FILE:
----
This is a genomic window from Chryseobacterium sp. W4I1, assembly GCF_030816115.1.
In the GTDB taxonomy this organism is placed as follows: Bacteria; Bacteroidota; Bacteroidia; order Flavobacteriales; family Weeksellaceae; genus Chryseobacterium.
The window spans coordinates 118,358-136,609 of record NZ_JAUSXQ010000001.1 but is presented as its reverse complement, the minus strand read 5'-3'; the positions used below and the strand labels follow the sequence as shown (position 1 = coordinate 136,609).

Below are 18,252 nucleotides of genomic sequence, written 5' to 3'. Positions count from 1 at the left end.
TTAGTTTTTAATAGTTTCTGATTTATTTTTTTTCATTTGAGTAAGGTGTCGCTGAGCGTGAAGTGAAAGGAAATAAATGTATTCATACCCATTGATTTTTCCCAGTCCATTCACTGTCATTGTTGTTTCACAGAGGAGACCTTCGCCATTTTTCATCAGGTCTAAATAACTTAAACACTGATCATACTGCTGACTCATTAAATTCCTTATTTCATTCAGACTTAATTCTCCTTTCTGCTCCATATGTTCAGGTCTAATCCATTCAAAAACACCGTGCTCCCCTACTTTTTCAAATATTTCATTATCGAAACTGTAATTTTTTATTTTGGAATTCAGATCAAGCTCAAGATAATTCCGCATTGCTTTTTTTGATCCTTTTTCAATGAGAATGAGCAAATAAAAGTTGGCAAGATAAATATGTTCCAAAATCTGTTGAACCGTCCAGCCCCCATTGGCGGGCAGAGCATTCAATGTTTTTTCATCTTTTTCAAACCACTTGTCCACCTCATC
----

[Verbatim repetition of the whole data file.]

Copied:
This is a genomic window from Chryseobacterium sp. W4I1, assembly GCF_030816115.1.
In the GTDB taxonomy this organism is placed as follows: Bacteria; Bacteroidota; Bacteroidia; order Flavobacteriales; family Weeksellaceae; genus Chryseobacterium.
The window spans coordinates 118,358-136,609 of record NZ_JAUSXQ010000001.1 but is presented as its reverse complement, the minus strand read 5'-3'; the positions used below and the strand labels follow the sequence as shown (position 1 = coordinate 136,609).

Below are 18,252 nucleotides of genomic sequence, written 5' to 3'. Positions count from 1 at the left end.
TTAGTTTTTAATAGTTTCTGATTTATTTTTTTTCATTTGAGTAAGGTGTCGCTGAGCGTGAAGTGAAAGGAAATAAATGTATTCATACCCATTGATTTTTCCCAGTCCATTCACTGTCATTGTTGTTTCACAGAGGAGACCTTCGCCATTTTTCATCAGGTCTAAATAACTTAAACACTGATCATACTGCTGACTCATTAAATTCCTTATTTCATTCAGACTTAATTCTCCTTTCTGCTCCATATGTTCAGGTCTAATCCATTCAAAAACACCGTGCTCCCCTACTTTTTCAAATATTTCATTATCGAAACTGTAATTTTTTATTTTGGAATTCAGATCAAGCTCAAGATAATTCCGCATTGCTTTTTTTGATCCTTTTTCAATGAGAATGAGCAAATAAAAGTTGGCAAGATAAATATGTTCCAAAATCTGTTGAACCGTCCAGCCCCCATTGGCGGGCAGAGCATTCAATGTTTTTTCATCTTTTTCAAACCACTTGTCCACCTCATC